Before this crisis, as we reported, Russia secured a back-channel method of ameliorating the impact of the sanctions imposed by the West—Chinese support. There is reporting that it is Chinese pressure that pushed Russia into the negotiations that are scheduled to occur tomorrow.
The relative incompetence on the Ukrainian battlefields of the Russian military shows that the threat to NATO is not as severe as it was during Cold War I. But in the aftermath of this crisis Russia will learn the mistakes of its military training and look at the US model. One should expect to see several national training centers emerge in different geographical areas of Russia. In addition to the training at the centers there will be significant emphasis placed on the mobilization skills required to get to a battlefield. Logistical support operations will be streamlined and modernized. This will result in a more competent Russian military during Cold War II.
Probably the biggest changes that will result from this crisis is the western dependence on Russian energy sources. Europe will gradually relook its energy requirements. Russian energy will have to compete with other sources of energy to include nuclear and natural gas from other parts of the world. For OPEC this will be a huge opportunity for deliveries of liquid natural gas and distilled petroleum products. For the United States this creates a market to fuel economic independence and funds to reduce national debt and fuel growth and prosperity. This will require that the far-left climate change elements will have to understand the logic that clean energy, not no energy, is the solution to their climate concerns. This understanding will most likely not emerge to execution during the current administration. In spite of the Biden administration, American energy companies will move forward to position themselves to exploit the severe changes in energy policy that will come from the next administration.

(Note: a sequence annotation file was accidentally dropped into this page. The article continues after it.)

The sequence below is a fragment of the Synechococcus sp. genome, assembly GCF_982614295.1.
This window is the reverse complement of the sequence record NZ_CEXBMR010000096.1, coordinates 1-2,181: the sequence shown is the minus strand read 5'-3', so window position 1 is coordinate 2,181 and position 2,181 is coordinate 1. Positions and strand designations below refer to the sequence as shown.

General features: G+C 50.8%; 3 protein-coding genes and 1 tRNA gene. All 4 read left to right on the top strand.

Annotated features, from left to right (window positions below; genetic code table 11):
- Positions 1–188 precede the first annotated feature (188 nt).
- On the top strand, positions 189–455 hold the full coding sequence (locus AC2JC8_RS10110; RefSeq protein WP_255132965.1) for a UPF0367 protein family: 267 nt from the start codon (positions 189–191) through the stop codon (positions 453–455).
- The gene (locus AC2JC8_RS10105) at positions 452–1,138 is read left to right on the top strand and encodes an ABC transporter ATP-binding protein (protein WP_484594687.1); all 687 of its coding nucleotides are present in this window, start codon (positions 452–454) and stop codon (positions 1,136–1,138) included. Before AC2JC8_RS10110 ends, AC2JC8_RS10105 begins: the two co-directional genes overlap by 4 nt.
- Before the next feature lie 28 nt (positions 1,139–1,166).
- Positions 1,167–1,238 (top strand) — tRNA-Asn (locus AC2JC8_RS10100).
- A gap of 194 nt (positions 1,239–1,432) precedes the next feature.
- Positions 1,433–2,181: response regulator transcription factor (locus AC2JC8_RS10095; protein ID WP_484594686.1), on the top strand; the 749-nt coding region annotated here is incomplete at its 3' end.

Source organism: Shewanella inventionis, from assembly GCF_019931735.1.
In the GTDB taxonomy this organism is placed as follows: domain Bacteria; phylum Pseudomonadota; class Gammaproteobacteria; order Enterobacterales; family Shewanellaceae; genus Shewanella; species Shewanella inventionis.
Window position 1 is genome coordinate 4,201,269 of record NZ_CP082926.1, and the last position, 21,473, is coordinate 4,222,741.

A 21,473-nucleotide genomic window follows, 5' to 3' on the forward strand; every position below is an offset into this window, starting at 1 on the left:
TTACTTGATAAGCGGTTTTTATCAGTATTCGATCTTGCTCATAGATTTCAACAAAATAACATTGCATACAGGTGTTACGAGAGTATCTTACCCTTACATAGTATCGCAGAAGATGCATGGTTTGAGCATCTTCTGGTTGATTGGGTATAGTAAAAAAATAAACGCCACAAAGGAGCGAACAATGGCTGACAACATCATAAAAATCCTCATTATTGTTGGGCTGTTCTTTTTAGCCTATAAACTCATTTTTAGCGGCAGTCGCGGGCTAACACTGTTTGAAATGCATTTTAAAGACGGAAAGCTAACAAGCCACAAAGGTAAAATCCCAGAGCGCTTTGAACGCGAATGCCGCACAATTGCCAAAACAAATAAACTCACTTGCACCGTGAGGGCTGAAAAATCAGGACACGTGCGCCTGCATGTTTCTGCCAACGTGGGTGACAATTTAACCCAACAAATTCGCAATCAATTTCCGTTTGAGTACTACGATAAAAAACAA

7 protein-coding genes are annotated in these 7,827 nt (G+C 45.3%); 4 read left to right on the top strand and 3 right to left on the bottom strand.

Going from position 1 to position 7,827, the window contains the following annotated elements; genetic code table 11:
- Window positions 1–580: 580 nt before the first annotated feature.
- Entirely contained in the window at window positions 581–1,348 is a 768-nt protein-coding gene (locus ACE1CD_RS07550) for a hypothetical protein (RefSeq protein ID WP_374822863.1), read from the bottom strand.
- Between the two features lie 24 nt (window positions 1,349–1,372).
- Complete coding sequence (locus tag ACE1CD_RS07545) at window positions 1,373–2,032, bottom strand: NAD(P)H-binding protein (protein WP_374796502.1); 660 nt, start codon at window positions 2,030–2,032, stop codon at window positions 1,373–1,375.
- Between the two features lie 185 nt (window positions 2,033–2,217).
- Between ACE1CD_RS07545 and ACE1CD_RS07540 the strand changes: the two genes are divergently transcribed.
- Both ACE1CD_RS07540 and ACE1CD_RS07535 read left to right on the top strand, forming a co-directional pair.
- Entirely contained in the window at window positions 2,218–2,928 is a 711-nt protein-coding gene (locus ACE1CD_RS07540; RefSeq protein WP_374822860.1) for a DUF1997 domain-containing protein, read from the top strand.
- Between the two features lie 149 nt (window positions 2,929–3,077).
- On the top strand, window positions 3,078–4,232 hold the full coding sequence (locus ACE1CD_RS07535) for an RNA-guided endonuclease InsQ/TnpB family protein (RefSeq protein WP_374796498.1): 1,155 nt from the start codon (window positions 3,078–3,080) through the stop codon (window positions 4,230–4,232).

As an interim conclusion there are three possible end states envisaged:
- A decimated Ukraine with the Russians trying to rule it by martial law.
- A negotiated agreement with Ukraine agreeing to refrain from seeking membership in NATO